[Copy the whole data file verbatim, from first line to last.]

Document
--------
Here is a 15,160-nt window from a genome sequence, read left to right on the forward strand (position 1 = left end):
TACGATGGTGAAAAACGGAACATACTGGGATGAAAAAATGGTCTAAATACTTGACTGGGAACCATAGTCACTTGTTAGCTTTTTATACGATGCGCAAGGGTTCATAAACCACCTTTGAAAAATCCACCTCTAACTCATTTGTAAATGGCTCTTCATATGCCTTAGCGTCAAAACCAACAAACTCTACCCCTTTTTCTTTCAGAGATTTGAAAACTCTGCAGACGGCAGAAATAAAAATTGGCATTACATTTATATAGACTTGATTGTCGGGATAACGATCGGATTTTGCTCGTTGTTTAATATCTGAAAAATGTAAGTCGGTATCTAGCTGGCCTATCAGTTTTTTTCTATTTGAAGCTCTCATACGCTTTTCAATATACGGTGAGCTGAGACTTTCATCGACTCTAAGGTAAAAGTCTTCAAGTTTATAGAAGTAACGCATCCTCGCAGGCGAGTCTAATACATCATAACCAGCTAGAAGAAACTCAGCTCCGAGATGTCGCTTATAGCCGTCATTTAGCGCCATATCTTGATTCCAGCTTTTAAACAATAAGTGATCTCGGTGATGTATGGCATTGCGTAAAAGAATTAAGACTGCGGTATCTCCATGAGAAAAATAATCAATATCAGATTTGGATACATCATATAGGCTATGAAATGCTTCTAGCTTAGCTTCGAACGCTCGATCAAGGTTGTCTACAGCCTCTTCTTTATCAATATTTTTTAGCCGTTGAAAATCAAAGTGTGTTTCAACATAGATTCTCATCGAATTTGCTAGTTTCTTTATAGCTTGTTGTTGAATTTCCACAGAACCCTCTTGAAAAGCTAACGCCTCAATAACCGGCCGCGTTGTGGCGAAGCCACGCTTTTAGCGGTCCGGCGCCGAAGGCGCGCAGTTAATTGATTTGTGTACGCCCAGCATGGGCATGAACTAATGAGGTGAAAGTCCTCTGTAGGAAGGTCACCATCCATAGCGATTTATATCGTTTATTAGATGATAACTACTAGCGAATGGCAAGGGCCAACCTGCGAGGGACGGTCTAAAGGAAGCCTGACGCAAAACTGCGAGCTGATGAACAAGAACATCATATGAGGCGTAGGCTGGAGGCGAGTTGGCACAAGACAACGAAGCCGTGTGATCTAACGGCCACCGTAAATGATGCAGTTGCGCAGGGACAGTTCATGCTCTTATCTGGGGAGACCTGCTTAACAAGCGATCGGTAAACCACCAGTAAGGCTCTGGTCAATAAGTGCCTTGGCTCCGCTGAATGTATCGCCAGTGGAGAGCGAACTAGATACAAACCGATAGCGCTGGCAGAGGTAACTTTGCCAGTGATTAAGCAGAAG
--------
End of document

Here is a 15,160-nt window from a genome sequence, read left to right on the forward strand (position 1 = left end):
TACGATGGTGAAAAACGGAACATACTGGGATGAAAAAATGGTCTAAATACTTGACTGGGAACCATAGTCACTTGTTAGCTTTTTATACGATGCGCAAGGGTTCATAAACCACCTTTGAAAAATCCACCTCTAACTCATTTGTAAATGGCTCTTCATATGCCTTAGCGTCAAAACCAACAAACTCTACCCCTTTTTCTTTCAGAGATTTGAAAACTCTGCAGACGGCAGAAATAAAAATTGGCATTACATTTATATAGACTTGATTGTCGGGATAACGATCGGATTTTGCTCGTTGTTTAATATCTGAAAAATGTAAGTCGGTATCTAGCTGGCCTATCAGTTTTTTTCTATTTGAAGCTCTCATACGCTTTTCAATATACGGTGAGCTGAGACTTTCATCGACTCTAAGGTAAAAGTCTTCAAGTTTATAGAAGTAACGCATCCTCGCAGGCGAGTCTAATACATCATAACCAGCTAGAAGAAACTCAGCTCCGAGATGTCGCTTATAGCCGTCATTTAGCGCCATATCTTGATTCCAGCTTTTAAACAATAAGTGATCTCGGTGATGTATGGCATTGCGTAAAAGAATTAAGACTGCGGTATCTCCATGAGAAAAATAATCAATATCAGATTTGGATACATCATATAGGCTATGAAATGCTTCTAGCTTAGCTTCGAACGCTCGATCAAGGTTGTCTACAGCCTCTTCTTTATCAATATTTTTTAGCCGTTGAAAATCAAAGTGTGTTTCAACATAGATTCTCATCGAATTTGCTAGTTTCTTTATAGCTTGTTGTTGAATTTCCACAGAACCCTCTTGAAAAGCTAACGCCTCAATAACCGGCCGCGTTGTGGCGAAGCCACGCTTTTAGCGGTCCGGCGCCGAAGGCGCGCAGTTAATTGATTTGTGTACGCCCAGCATGGGCATGAACTAATGAGGTGAAAGTCCTCTGTAGGAAGGTCACCATCCATAGCGATTTATATCGTTTATTAGATGATAACTACTAGCGAATGGCAAGGGCCAACCTGCGAGGGACGGTCTAAAGGAAGCCTGACGCAAAACTGCGAGCTGATGAACAAGAACATCATATGAGGCGTAGGCTGGAGGCGAGTTGGCACAAGACAACGAAGCCGTGTGATCTAACGGCCACCGTAAATGATGCAGTTGCGCAGGGACAGTTCATGCTCTTATCTGGGGAGACCTGCTTAACAAGCGATCGGTAAACCACCAGTAAGGCTCTGGTCAATAAGTGCCTTGGCTCCGCTGAATGTATCGCCAGTGGAGAGCGAACTAGATACAAACCGATAGCGCTGGCAGAGGTAACTTTGCCAGTGATTAAGCAGAAG